As I stated earlier, in the 1990s Kenya was going through some political changes. We wanted a multiparty system. As a public university student I remember politicians visiting the campus and rallying students to join them in bringing change. Male students participated in the rallying which would turn into riots and the closing of the University. Some of them lost their lives. Female students wanted to participate but feared incidents of beatings or rape. During this time Wangari Maathai worked with the opposition party and was also involved in saving Karura forest near Nairobi. In her effort to save Karura forest she was beaten and sent to jail for some days. Markedly, during such events she would be the only woman. The others would be young male opposition party members and male students from the public universities based in Nairobi.

She campaigned for the position of the presidency in 1992 but did not win. She did not win because she did not have funds to campaign. Nonetheless thereafter she campaigned as the MP for Tetu constituency and won by a big margin. She later served as an Assistant Minister of Environmental Conservation. Her work with women in Kenya especially around land ownership was pivotal in the changing of the constitution. Now, Kenyan women can inherit land whereas before the land was only allocated to the sons of the family.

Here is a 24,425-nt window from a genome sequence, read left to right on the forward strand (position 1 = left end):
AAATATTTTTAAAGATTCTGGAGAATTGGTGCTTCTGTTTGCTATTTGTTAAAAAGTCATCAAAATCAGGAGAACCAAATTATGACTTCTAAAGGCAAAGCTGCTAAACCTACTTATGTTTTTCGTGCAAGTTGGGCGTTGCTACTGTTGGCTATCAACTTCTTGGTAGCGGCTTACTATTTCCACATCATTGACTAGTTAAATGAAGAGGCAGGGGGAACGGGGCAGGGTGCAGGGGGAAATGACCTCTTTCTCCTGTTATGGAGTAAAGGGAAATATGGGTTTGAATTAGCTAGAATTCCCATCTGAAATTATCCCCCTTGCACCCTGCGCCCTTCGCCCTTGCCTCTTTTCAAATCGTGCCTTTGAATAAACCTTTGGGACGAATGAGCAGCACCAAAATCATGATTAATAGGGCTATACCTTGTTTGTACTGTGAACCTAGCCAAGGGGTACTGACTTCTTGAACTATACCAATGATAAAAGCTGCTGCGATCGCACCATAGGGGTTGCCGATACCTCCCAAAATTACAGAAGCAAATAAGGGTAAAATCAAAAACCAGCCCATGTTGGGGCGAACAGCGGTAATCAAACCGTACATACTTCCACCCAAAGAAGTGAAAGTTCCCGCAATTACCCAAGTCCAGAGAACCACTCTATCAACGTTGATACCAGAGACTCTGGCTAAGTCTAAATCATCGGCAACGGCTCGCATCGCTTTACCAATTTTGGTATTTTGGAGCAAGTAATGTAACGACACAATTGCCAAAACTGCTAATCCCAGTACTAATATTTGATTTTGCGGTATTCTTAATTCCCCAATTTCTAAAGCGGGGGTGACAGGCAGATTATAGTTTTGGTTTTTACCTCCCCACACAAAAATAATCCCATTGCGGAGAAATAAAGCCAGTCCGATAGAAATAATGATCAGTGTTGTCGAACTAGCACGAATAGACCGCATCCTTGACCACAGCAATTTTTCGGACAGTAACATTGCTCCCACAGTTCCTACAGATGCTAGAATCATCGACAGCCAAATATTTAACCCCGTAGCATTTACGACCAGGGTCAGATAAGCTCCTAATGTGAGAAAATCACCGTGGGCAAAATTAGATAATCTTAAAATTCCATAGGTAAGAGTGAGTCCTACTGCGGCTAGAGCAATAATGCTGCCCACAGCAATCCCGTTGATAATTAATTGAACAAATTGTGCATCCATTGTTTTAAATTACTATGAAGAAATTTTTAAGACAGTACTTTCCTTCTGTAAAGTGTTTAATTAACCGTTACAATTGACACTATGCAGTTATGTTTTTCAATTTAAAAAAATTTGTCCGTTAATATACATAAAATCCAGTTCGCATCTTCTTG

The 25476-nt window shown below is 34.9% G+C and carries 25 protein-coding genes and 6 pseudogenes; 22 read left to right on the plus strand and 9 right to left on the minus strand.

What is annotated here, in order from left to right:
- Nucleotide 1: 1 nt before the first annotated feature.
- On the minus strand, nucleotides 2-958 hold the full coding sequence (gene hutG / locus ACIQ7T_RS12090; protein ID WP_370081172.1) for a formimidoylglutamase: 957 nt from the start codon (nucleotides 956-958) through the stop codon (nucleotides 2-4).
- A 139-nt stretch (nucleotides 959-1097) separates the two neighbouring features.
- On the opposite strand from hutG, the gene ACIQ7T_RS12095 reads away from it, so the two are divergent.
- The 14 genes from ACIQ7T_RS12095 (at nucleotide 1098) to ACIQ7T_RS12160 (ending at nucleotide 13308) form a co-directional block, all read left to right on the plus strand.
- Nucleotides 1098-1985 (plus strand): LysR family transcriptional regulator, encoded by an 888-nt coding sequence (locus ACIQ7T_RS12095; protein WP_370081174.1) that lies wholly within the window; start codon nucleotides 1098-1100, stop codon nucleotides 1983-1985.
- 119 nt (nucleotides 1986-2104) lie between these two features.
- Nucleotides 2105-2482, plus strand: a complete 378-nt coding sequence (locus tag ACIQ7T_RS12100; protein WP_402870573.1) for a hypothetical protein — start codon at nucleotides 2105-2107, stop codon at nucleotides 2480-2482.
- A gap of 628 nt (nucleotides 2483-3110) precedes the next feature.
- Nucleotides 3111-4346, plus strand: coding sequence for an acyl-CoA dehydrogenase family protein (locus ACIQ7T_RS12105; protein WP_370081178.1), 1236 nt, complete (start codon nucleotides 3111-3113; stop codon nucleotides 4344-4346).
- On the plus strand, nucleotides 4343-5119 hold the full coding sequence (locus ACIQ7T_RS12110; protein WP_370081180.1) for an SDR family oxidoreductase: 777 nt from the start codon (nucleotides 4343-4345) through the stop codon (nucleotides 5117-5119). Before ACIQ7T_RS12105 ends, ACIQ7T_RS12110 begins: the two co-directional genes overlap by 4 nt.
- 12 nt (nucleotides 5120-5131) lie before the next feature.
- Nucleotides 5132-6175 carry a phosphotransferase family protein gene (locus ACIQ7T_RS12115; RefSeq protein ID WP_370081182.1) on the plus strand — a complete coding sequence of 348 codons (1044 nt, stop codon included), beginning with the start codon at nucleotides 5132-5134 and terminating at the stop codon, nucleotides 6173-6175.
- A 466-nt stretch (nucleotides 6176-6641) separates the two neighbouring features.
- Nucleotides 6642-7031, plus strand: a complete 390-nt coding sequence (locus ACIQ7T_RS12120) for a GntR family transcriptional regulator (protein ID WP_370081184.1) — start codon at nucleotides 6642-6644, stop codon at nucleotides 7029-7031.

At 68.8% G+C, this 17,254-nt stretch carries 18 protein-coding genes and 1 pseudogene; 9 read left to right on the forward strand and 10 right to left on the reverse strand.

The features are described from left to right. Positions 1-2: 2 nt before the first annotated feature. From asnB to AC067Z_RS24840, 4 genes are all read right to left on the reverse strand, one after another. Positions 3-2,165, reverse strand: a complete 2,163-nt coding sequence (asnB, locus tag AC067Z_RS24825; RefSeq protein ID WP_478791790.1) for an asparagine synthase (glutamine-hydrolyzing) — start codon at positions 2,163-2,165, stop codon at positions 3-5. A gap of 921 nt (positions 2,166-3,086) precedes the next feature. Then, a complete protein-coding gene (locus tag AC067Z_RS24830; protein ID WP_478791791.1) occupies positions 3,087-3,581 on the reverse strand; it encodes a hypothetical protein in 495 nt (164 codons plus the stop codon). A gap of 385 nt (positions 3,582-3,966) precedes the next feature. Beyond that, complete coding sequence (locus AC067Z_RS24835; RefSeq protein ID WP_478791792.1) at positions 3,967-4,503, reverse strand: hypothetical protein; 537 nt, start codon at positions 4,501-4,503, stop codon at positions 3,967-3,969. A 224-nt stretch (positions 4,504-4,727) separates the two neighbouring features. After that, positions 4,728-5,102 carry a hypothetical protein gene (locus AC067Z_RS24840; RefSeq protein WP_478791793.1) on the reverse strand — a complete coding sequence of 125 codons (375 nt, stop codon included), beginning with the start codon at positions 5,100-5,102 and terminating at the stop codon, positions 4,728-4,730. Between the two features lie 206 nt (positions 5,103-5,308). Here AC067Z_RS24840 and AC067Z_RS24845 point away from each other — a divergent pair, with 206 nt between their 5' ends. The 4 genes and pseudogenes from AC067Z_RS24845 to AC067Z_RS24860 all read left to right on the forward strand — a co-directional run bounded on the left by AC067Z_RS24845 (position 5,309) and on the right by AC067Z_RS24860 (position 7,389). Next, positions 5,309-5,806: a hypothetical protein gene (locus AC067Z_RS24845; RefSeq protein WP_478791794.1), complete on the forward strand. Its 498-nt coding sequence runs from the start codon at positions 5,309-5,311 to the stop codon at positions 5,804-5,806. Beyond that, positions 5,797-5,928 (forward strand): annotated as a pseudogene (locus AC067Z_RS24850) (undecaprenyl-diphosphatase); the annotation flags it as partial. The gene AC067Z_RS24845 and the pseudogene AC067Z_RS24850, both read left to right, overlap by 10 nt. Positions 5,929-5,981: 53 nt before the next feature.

In 2006, I got to meet Wangari Maathai during an annual event for teenagers that brought Nobel Peace Prize winners to Minnesota to inspire the young people.  I was there because I coordinated a program of first-generation immigrant girls to go to college.  I had brought a friend’s children to listen to her. When we went backstage to greet her, the security people were preventing us, but when she saw the children she asked them to come to her and hugged all of them. Below is a  photo of Wangari Maathai hugging those children. To me, this opportunity was a dream come true, I felt honored to meet one of the most powerful and inspiring woman in the world, whose story I could relate to.

Greeting

 

 

 

 

 

(Nobel Prize winner greeting children in Minnesota)

Unfortunately, in September 2011, Wangari Maathai died of ovarian cancer.  Her work as a leader in the women’s’ movement continues to inform many scholars and leaders.  Even in her death she continues to inspire the world. Because of her, t he following events have taken place:

  • This year the African Union set aside March 3 as the Wangari Maathai Day where various African countries celebrate her by getting involved in environmental activities.
  • Wangari Maathai elected to be cremated because it is an environmentally friendly process. A number of Kenyans have since elected to be cremated.